If Robert Smith were one of those jerks who rode out the 1980's believing The Kids owed him a living, we might well smack our lips at the thought of an ironic diatribe against Old Farts In The Charts. But Robert doesn't make novelty records, cod-reggae versions of Cecilia, or stage reunions just to stay in the public eye. Additionally he's not a jerk. Despite a few grey hairs in his messy mop, he's just as interested in the idea of credibility as any set of indie-minded, band-forming teenagers. For example, you won't find this mop bobbing up and down to Anarchy in the U.K. at Finsbury Park this summer.

Everyone who asks me about the Sex Pistols just wants their own sense of dismay reinforced. But it's so pathetically predictable, the tabloids will blow it up like Princess Diana's cellulite, he sighs. The most irritating thing is that John Lydon pretends to be ironic about the whole thing, yet he must be so desperate for the limelight. . . it's the only conceivable reason he could do it.

That's more like it. One of the reasons people still love Robert Smith is because he's willing to boldly go forward with vitriol, pouring it all over those pop stars who take themselves far too seriously.

Oh no, I won't be drawn, even though people name today's leading lights and expect the worst. I've spent far too much time in the past being a spoilsport and bad-mouthing people. . . but I am seething inside.

He claims it's not the pop stars that make his blood boil, it's the pretend pop they make. I cannot accept post-modern irony because I think it's absolute bollocks to do things without meaning them. People ask us about our position vis-a-vis Britpop as if we're worried about fitting in. But I wouldn't have found any of the groups attractive when I was 15, or 25, and I don't now that I'm 36, he explains, then relents, Of all the people I could mention, I like Damon Albarn, because I spent a nice evening with him a few years ago, though I have no idea what he's like now. I expect things might have gone to his head, because that happens, apparently.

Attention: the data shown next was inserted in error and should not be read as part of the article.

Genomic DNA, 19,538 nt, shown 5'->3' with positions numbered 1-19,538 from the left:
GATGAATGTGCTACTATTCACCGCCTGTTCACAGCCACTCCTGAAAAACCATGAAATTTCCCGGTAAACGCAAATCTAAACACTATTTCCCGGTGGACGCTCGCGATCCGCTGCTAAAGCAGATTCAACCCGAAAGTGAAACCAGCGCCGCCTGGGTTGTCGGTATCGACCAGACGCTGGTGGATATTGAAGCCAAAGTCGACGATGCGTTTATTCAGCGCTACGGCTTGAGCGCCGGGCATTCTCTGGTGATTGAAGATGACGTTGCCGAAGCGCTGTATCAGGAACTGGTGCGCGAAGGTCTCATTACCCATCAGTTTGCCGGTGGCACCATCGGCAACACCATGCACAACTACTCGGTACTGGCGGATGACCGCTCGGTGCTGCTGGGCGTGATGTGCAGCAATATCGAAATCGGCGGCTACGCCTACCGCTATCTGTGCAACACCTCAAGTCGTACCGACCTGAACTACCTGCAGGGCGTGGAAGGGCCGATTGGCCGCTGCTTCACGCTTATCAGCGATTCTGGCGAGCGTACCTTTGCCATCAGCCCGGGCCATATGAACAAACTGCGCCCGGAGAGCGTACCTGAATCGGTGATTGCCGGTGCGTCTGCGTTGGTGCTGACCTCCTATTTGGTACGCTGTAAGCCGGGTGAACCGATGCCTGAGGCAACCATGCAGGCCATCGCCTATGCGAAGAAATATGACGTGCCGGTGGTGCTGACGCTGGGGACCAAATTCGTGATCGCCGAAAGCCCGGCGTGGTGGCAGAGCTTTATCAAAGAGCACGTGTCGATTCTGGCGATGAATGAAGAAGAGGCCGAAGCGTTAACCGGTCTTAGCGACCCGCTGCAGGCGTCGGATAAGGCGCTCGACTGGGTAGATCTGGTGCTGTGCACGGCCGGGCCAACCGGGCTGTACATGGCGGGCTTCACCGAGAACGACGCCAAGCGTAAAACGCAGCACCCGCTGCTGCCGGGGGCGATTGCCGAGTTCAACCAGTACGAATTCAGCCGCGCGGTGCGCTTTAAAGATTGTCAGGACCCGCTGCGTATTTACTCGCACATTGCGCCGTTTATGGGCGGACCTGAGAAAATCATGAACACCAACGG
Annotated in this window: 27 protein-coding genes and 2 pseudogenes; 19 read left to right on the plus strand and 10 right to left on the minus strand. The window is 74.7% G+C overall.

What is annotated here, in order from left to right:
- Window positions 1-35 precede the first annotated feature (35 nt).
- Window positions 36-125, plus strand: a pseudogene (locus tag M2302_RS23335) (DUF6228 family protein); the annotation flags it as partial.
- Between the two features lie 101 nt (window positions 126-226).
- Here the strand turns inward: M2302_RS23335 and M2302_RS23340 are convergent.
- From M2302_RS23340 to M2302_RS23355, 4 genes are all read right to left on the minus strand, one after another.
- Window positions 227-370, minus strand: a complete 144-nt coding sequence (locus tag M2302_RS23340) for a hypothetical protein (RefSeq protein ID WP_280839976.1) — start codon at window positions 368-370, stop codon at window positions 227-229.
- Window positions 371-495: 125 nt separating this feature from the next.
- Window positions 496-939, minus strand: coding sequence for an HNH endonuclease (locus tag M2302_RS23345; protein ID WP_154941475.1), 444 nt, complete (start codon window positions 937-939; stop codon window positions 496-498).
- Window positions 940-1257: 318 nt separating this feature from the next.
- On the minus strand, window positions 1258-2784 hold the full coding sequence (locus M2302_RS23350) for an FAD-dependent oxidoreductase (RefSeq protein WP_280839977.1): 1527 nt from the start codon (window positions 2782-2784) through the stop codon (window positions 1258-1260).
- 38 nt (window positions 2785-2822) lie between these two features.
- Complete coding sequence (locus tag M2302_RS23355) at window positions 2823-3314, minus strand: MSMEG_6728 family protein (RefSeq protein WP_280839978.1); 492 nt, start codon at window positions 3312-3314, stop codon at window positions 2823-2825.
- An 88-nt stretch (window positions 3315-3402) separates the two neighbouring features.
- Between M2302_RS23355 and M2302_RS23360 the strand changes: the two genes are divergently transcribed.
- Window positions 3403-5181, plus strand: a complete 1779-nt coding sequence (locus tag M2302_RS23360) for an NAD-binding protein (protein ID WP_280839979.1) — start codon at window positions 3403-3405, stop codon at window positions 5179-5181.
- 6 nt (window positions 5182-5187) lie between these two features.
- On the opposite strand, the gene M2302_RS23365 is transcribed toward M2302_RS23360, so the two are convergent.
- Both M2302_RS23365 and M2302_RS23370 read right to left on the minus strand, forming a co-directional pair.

Not for Robert, then, stories of Oasis punching each other in the tabloids, or the latest News Of The Screws dossier on bimbos shagging Jarvis Cocker.

After all, Robert remembers the days when people listened to bands because of their music and obsessions and not because of their notoriety or irony content. None of that music is aimed at me, and never has been. I'm standing somewhere else. The only real stars out there are Supergrass. Someone like Thom out of Radiohead should be a star, someone who looks like they're going to fall over and die, chuckles Robert.

And I do like quite a bit of what Manic Street Preachers do, although I didn't when they started because there was nothing to back up their mouthiness. James is good because he sings with passion rather than as if he couldn't care less - like others we could mention. If they really don't care, they shouldn't fucking bother! With the Manics, it's funny, because I was thinking earlier about how much it really hurts to carve stuff into your arms like Richey Edwards did when he carved 4REAL - and it is. It fucking hurts, even when you're out of it.